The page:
Three kinds of native grasses figure into the landscaping, filling ground beds and raised granite beds. Built-in benches invite guests to linger outside the arena. Approaches to the 560,000-square-foot arena and its 4.8-acre plaza include a walkway from the Chevrolet parking garage; an Italy-inspired curved staircase on the southeast corner, next to a deluxe elevator; and wide steps on the north side leading to the formal entrance. There, the entry is framed by two grand structures that emulate the iconic Will Rogers Coliseum tower just a stone’s throw to the north. There are numerous examples, outside and in, of thoughtful architectural details that tie the Dickies Arena design to that of the nearby art deco structure.

High above the north entrance, a colorful tile mosaic is the work of New York-based EverGreene Architectural Arts. The scene depicts a cattle drive, oil derricks, men and women on horseback, cactuses and wildflowers. Over the southern entrance, a sweeping mosaic mural by Denver-based cowboy artist William Matthews is a reproduction of the artist’s original watercolor. Bronze relief sculptures of a cowboy and a Native American, each on horseback, flank the mural.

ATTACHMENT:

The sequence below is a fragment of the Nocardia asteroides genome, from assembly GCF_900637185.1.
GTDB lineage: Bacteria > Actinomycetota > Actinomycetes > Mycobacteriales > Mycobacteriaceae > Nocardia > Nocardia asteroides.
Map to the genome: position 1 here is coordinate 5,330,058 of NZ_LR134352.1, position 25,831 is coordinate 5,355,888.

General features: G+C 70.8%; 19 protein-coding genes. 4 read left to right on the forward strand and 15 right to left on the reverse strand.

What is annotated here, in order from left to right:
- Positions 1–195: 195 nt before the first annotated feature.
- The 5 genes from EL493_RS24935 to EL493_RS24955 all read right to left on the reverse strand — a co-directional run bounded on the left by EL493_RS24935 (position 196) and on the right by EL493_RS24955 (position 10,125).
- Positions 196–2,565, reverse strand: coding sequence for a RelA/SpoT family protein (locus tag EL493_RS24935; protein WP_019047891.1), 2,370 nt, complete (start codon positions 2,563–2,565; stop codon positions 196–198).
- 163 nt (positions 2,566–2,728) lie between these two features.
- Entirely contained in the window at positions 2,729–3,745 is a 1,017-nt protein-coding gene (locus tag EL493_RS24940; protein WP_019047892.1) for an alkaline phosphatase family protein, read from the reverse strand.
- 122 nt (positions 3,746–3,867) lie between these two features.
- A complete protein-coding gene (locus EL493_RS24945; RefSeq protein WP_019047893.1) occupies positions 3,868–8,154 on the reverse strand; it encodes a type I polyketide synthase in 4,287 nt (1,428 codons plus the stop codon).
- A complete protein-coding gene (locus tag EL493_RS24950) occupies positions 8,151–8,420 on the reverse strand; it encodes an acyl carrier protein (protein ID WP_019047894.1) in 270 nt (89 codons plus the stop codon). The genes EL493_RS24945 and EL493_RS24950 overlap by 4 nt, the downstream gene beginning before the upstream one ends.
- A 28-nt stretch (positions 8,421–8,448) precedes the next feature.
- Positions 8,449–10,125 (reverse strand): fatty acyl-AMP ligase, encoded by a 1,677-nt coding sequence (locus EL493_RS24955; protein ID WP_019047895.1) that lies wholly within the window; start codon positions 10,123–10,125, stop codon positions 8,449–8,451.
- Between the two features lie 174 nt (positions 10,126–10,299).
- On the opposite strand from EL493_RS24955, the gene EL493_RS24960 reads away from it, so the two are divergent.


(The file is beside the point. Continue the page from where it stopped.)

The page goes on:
Other details to note on the exterior include scrolled grill work on inset panels with themes such as horses, guitars and a circus big top. The arena building and plaza feature 1.3 million bricks — in shades subtly ranging from sand to pale terra cotta. On the south and east plazas, Brazilian walnut decking is interspersed with trees and uplighting to soften the hardscape. Just outside the east entrance, a glass-and-steel pavilion allows patrons to peer in windows to see athletes or horses, depending on the event at hand, warming up on the floor below.